The ‘Administrative Justice’ of Government Data Sharing for Research: a Primer
By Stergios Aidinlis
In April, at the annual SLSA conference in Leeds, I presented a paper based on my doctoral research on administrative data sharing decision-making in the UK. This post first presents the background of this research and then discusses its relevance to administrative justice studies. It concludes with a preliminary note on my methodological approach and research findings, which indicate the salience of non-legal, organisational-level values in influencing data disclosure decision outcomes.
Background: Government, Administrative Data Sharing for Research
‘Administrative’ data is ‘data generated during the course of some operation, and then retained in a database’.[i] This discussion is confined to public-sector administrative data generated throughout the operation of large-scale bureaucracies for such purposes as social security and tax collection.[ii] Recent years have seen the investment of significant resources by the UK Government in harnessing the untapped potential of massive administrative datasets to achieve ‘public service modernisation’ and improve civil service delivery through data-intensive research. The promise of such ‘big’ datasets to revolutionise our empirical understanding of complex social and economic problems has fuelled this ambition.[iii]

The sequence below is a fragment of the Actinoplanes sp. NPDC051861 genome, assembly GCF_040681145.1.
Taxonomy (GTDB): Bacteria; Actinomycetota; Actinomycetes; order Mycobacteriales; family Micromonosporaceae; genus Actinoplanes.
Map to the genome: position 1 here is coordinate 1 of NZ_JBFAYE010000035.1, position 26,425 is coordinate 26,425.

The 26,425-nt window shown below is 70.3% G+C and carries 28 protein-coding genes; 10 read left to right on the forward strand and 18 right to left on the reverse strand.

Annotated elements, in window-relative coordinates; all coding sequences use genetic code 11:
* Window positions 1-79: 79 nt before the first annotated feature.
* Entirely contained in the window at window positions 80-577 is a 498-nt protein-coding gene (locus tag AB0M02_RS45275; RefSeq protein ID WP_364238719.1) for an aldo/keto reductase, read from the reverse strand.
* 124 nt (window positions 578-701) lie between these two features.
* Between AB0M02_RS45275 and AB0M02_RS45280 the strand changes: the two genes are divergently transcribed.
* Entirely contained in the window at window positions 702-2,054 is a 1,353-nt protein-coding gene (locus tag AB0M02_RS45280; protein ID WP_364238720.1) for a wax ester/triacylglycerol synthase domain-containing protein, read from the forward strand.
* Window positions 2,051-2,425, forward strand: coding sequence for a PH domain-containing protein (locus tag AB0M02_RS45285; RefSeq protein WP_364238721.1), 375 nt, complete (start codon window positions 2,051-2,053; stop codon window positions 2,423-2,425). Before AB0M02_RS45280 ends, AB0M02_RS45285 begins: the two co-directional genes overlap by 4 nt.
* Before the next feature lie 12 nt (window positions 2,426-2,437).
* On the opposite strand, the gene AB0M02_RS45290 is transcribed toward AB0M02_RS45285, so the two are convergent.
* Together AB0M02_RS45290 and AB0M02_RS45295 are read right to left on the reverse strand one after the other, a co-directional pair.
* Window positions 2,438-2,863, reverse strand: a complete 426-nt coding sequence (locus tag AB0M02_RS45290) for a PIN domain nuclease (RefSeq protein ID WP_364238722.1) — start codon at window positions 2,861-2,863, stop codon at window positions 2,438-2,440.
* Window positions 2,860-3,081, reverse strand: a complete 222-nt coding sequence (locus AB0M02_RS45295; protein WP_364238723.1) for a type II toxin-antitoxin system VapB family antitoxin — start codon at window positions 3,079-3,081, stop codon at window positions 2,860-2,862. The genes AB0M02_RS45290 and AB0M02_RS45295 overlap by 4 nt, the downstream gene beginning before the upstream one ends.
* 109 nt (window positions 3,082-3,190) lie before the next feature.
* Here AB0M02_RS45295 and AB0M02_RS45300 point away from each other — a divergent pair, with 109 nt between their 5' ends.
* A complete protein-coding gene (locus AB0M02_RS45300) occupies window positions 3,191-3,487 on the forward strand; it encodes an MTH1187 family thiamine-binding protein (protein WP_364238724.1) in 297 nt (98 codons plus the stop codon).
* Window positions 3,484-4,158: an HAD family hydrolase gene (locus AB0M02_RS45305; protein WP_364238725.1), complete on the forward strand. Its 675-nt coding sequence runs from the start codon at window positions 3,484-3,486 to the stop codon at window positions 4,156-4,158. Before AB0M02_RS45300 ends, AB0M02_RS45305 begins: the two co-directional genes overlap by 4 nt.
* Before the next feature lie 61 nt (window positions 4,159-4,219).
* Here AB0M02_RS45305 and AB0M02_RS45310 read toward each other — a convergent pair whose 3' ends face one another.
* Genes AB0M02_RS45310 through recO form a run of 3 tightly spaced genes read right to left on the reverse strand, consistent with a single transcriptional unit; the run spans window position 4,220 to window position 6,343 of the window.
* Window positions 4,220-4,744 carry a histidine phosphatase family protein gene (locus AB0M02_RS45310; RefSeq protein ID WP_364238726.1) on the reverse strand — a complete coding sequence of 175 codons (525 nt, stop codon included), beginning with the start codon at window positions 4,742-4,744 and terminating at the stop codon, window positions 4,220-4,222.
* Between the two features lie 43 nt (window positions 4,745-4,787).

Part of this strategy was a £64 million investment by the British Economic and Social Research Council, via the Department for Business, Innovation and Skills, in the creation of a UK-wide infrastructure that would facilitate secure access to Government data for research purposes. The infrastructure, called the Administrative Data Research Network, operated between 2013 and 2018, demonstrating notable achievements, but also facing significant data acquisition challenges.[iv] These challenges, which resonate with broader academic and policy findings on risk aversion in British public-sector data sharing,[v] create uncertainty about the actual exercise of legal powers to share Government data.[vi]
Why, however, are the dynamics of this specific sub-category of administrative decision-making, i.e. decisions on Government data disclosure for research purposes, important to understand from an administrative justice perspective?